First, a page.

CitationDownload as .RIS
Emerald Group Publishing Limited
Copyright © 2001, MCB UP Limited
Laser inspection program saves Lear Corporation $240,000 on a single seat programme
Laser inspection program saves Lear Corporation $240,000 on a single seat programmeKeywords: Lasers, Sampling, Inspection
US-based automotive component leader the Lear Corporation have made cost savings of $240,000 on just one seat programme by replacing a template-based seat inspection system with a laser scanning approach using the very latest 3D Scanners ModelMaker software.
Lear inspects new automobile seats during design for product approval and during manufacturing for quality control. Previously, this was done by comparing a sample seat to a series of contoured plastic templates indicating the original styling guidelines. Typically about nine templates were needed per seat. These were arranged on the inspection stand in a lattice-type arrangement representing the critical contours of the seat. When a seat was placed next to the latticework of templates, it was required to line up to within 6mm. This was then checked manually by a technician, providing a quick "go-no go" check of seat contour. If the determination was a "no go", the design or production process was revised and another seat was built and inspected.
The main drawback was the cost of producing the templates and the inspection stand. Total cost for the templates themselves for a seat program with 29 seat configurations was $104,000.
To reduce these costs, Lear investigated a number of other inspection technologies including laser or white light scanning techniques. Lear ruled out white light systems as they were not stable enough for the factory environment and required highly skilled operators. Lear also ruled out small, inexpensive laser systems as they did not produce enough laser power to scan an object as large as an automobile seat in the plant environment.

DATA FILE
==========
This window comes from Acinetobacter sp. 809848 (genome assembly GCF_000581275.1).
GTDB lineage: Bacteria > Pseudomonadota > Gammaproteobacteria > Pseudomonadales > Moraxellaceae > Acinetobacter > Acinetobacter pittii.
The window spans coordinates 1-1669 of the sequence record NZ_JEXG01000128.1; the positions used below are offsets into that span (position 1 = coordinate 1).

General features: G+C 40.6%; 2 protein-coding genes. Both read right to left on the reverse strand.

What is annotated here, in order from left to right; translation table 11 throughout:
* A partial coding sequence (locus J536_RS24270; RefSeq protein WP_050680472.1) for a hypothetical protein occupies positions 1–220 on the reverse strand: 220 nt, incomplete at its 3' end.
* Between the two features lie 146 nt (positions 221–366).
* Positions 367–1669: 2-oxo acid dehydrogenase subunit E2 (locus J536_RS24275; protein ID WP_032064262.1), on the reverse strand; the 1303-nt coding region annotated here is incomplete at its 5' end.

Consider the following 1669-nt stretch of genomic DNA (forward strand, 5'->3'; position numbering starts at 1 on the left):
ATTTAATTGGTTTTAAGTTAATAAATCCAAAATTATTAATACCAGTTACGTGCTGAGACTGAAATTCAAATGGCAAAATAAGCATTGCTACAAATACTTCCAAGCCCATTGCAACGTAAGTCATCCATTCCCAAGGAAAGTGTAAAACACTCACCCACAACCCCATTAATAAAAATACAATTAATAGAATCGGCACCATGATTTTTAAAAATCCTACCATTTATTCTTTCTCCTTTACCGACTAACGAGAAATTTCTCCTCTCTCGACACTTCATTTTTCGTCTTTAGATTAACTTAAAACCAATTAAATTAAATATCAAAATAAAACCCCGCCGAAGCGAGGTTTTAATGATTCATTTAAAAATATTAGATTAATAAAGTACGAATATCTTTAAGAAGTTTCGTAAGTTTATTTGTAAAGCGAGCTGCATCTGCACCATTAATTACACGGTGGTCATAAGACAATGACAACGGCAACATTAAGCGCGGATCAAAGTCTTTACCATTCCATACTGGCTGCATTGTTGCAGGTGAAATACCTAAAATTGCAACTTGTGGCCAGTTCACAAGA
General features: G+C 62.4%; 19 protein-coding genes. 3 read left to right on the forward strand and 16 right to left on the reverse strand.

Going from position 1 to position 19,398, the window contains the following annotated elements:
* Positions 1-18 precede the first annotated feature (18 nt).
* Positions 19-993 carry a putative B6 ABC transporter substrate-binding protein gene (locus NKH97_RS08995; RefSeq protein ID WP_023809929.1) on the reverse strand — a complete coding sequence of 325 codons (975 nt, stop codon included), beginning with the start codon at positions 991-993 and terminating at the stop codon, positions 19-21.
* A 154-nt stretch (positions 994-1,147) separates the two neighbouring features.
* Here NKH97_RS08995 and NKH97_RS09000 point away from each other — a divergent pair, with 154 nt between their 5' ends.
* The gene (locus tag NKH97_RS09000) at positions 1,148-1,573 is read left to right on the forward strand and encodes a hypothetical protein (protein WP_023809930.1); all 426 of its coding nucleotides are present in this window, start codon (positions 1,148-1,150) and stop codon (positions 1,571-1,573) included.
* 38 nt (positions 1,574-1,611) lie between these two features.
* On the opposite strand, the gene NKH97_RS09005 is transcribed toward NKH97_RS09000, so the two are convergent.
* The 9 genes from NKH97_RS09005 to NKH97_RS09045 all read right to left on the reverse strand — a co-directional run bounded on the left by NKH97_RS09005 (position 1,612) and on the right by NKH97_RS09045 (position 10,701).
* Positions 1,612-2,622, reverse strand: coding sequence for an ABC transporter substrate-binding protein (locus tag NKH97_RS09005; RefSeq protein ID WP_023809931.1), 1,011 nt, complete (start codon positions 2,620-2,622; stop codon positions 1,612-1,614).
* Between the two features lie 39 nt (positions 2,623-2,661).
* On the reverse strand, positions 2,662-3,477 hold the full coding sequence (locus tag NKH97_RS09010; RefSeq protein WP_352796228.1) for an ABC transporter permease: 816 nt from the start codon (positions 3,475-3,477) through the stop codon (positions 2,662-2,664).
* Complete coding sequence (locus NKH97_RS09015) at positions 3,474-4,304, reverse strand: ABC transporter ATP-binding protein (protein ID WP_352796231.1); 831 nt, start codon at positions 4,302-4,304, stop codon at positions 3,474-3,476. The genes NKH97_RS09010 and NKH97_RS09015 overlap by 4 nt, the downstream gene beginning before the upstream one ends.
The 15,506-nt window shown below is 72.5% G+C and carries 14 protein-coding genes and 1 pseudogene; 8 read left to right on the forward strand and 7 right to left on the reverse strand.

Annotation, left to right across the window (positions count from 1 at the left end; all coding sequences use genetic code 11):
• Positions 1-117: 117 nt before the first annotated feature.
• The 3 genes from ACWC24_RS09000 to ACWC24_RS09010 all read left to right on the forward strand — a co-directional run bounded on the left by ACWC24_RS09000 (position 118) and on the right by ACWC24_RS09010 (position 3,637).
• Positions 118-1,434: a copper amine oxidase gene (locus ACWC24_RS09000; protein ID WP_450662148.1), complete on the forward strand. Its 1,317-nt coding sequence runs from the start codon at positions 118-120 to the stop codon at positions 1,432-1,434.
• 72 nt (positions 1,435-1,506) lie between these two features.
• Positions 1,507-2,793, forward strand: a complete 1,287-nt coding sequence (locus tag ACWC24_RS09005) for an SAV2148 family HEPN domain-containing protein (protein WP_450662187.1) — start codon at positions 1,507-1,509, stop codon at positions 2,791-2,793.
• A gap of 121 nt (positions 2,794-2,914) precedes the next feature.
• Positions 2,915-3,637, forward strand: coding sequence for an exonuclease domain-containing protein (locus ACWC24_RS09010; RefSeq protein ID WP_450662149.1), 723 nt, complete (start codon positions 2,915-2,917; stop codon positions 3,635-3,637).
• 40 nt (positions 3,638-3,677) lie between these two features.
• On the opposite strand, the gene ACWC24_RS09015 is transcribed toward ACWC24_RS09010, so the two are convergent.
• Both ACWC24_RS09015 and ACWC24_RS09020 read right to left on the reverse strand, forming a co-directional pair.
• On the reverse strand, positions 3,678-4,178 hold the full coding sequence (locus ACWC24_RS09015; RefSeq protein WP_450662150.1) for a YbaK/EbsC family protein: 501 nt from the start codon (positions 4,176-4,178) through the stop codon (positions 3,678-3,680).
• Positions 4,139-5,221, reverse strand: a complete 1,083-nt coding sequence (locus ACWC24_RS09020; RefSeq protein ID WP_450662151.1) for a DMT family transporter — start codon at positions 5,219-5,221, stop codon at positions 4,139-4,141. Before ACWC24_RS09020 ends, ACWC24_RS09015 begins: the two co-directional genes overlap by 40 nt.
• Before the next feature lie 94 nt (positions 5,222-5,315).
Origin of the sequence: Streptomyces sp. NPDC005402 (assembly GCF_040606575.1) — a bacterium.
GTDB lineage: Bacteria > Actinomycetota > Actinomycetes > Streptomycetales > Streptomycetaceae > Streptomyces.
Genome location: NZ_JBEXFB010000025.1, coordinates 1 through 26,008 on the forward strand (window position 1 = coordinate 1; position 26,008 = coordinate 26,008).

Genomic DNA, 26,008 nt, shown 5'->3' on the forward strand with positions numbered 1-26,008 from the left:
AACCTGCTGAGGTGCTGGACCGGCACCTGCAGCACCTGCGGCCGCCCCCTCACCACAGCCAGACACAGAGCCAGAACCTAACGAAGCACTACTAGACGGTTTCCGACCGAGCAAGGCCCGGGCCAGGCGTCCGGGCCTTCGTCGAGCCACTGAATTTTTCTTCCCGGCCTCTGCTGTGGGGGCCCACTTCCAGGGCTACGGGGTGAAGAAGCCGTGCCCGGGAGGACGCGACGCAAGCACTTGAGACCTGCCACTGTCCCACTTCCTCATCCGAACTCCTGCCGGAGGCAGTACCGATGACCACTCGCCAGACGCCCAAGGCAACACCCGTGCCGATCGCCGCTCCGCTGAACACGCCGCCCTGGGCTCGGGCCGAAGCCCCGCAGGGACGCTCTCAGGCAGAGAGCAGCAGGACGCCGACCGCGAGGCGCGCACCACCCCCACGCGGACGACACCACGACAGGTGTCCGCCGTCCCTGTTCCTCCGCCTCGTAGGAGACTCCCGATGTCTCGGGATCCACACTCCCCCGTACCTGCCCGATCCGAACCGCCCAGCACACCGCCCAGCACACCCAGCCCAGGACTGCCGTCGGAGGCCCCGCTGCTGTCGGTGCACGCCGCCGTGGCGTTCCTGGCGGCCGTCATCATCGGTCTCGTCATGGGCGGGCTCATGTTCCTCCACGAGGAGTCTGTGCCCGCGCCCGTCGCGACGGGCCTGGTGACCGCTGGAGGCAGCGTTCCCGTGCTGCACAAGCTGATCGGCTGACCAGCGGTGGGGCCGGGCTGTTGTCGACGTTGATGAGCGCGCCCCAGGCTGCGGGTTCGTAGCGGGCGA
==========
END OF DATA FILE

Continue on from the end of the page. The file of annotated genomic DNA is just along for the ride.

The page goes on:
The system best suited to Lear's requirements was ModelMaker. The major components of ModelMaker are a 3D laser sensor, an arm or position-sensing device on which the sensor is attached, the PC, and the software that extracts, displays, and manipulates the data. ModelMaker can be configured with several commercially available position-sensing mechanisms. Lear chose the FaroArm as it offered seven degrees of freedom, rather than the six degrees which most position-sensing devices have. This made it possible to reach any point on a seat.
The user now locks the seat into the stand as before, but now that templates are not required, each stand costs $15,000 rather than $22,000 as it does not require the mechanisms that hold templates in place. The user, who needs only minimal training, holds the laser sensor so that a line of laser light appears on the object. The sensor is then moved over the object surface and the data displayed on the PC screen.
For quality control, scanned data was previously compared with the dimensions of a single seat that has received the customer's approval. Because laser scanning goes much faster than template measurements, Lear now scans a number of customer-approved seats and averages the data to set manufacturing tolerances.
Another benefit of laser scanning is that unlike the templates "go-no go" results, scanning provides actual x, y, z coordinates. If an area is out of tolerance, manufacturing can see exactly how much it is off. Although it was possible to measure the distance between the seat and the templates by hand, the accuracy was poor. With the scanned data, the measurement of any discrepancy is highly accurate, helping manufacturing determine the cause of any problems.
Contact: 3D Scanners (UK) Ltd, The TechnoCentre, Coventry University Technology Park, Puma Way, Coventry CV1 2TT, UK. Tel: +44 (0)24 7623 6575; Fax: +44 (0)24 7623 6576; E-mail: email@example.com; Web site: www.3dscanners.co.uk